As to saving the environment, an often forgotten point is that only wealthier (as in not poor) countries would have the educated populace to understand the benefits of saving the environment.

Myth 6:
Opposition to Economic Globalization Is Protectionist

If protectionism refers to protecting local jobs, public health, cultural diversity, and natural resources, then protectionism is a good thing. The structure of economic globalization is itself corporate protectionism, because it is set up to protect corporations from the regulations of democratic societies.

Protectionism also leads to old, inefficient industries being supported. Is this really a good thing? Before the invention of the loom, cloth used to be woven by hand. This, of course, took at least 10 times as long and many times more workers than the mechanical machine that replaced them. Should we go back to the times when weavers wove cloth from thread? Should we protect the weavers' jobs?

As for protectionism protecting public health, cultural diversity and natural resources? Hah. The most culturally diverse nations in the world today are those that have the most vibrant economies (hint: they also tend to be pro-globalization). Public health? The public health system will be fine as long as the economy can support paying for it. I suspect this will happen better in a healthy economy. Natural resources? Far more resources are consumed by inefficient practices than by moving goods around the world.

Myth 7:
Developing Countries Are Depending on Economic Globalization To Achieve First World Standard of Living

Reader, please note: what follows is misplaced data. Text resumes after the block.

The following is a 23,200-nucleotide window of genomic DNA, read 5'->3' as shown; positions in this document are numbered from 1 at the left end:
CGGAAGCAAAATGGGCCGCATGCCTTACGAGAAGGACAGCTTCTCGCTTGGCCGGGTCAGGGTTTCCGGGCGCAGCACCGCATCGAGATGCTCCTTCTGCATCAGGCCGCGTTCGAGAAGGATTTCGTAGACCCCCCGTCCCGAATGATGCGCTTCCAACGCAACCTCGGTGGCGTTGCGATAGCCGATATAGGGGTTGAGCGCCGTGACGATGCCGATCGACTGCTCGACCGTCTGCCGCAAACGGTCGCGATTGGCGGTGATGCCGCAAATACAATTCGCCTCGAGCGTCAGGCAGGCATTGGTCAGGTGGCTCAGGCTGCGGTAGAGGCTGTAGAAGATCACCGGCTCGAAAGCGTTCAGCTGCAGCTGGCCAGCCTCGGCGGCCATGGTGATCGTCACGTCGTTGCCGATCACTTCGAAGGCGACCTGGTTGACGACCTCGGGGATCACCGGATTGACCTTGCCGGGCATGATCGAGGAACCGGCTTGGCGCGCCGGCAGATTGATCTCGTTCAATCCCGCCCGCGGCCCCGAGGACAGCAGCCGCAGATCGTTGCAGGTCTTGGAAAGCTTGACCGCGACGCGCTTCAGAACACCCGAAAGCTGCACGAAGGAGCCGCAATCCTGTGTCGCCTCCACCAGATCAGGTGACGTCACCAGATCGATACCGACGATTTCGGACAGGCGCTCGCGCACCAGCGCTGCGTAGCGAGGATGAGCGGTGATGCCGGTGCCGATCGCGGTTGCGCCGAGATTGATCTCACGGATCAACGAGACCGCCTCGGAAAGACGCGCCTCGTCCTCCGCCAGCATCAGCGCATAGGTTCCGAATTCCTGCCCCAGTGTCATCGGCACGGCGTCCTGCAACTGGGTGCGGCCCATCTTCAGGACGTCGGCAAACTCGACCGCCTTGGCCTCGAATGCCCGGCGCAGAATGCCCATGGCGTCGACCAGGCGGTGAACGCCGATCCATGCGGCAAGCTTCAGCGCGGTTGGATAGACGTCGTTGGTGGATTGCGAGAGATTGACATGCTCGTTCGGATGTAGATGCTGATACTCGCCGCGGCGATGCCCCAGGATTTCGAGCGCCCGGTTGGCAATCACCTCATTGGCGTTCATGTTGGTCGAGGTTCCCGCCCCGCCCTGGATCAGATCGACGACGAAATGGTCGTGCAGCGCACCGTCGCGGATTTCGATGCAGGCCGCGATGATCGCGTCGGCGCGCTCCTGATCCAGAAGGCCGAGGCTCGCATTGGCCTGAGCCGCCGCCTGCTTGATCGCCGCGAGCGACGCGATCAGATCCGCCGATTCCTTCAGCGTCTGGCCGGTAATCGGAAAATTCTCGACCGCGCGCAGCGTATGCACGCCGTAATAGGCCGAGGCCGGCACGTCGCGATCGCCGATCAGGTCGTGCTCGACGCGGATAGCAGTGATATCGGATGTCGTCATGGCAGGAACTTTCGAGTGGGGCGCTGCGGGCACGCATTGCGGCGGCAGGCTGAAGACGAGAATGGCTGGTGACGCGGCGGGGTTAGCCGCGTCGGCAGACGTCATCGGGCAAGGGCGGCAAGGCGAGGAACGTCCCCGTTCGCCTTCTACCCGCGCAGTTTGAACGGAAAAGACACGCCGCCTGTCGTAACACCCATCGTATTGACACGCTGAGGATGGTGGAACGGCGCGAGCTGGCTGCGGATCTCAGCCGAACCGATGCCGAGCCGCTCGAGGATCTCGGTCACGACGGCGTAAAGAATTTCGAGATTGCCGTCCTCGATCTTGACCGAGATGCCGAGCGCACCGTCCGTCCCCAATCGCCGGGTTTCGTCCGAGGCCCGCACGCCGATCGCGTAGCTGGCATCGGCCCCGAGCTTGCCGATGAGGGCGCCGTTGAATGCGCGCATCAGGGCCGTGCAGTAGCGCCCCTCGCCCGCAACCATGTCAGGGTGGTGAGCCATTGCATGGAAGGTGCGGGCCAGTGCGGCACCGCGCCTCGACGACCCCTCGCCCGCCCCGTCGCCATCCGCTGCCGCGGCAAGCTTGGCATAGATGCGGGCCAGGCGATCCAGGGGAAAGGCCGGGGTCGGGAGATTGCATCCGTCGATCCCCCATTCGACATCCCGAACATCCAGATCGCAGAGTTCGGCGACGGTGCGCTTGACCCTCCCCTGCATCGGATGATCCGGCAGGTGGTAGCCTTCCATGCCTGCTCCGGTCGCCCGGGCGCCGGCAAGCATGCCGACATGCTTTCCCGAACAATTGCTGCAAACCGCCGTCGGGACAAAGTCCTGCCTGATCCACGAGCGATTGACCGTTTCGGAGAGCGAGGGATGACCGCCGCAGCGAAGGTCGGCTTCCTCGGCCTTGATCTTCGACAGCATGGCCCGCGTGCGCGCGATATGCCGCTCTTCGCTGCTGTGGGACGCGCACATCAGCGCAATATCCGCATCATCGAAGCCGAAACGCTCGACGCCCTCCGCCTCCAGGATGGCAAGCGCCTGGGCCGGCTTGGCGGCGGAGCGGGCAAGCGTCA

Developing countries are, in fact, becoming poorer, not richer. They are already paying the highest price for globalization. This is because the rules of the global bureaucracies invariably favor Northern corporate interests.

-- uhuh, right. Ask any resident of Malaysia, Singapore, Thailand, Japan, South Korea, Taiwan ... ask them how much being involved in the global market has helped their economies.

There are other examples of poor countries, of course, but figures are always left out of these claims because these neo-nazi-protectionist-environmentalists-anti-globalization pundits will not bring up concrete examples to prove their case as there are none.

Myth 8:
There Is No Realistic Alternative to Economic Globalization

We should move away from economic globalization--and toward a revitalization of local political and economic control, self-reliance and ecological preservation.

I agree - there should be more local interest in the economy, self-reliance and preservation of the environment. However, I fail to see how this has anything to do with globalization. These are two separate issues and anyone making this kind of statement is commiting the logical fallacy called a complex question, also sometimes known as a "double-barrelled question".

There is a realistic alternative as Cletus_the_Foetus has said - more freedom.

More democracy! More capitalism!



Debunking of the debunking of the debunking
Added April 12th, 2002

Myth #2:
Cletus_the_Foetus has said that the two parties who participate in a trade do so because they believe that they will both benefit, not because they will both actually benefit from this trade. This is true. I do however, submit that any party that continues to be party of trades that are detrimental to its own health will end up in self destruction before long. Such is capitalism. The weak get culled.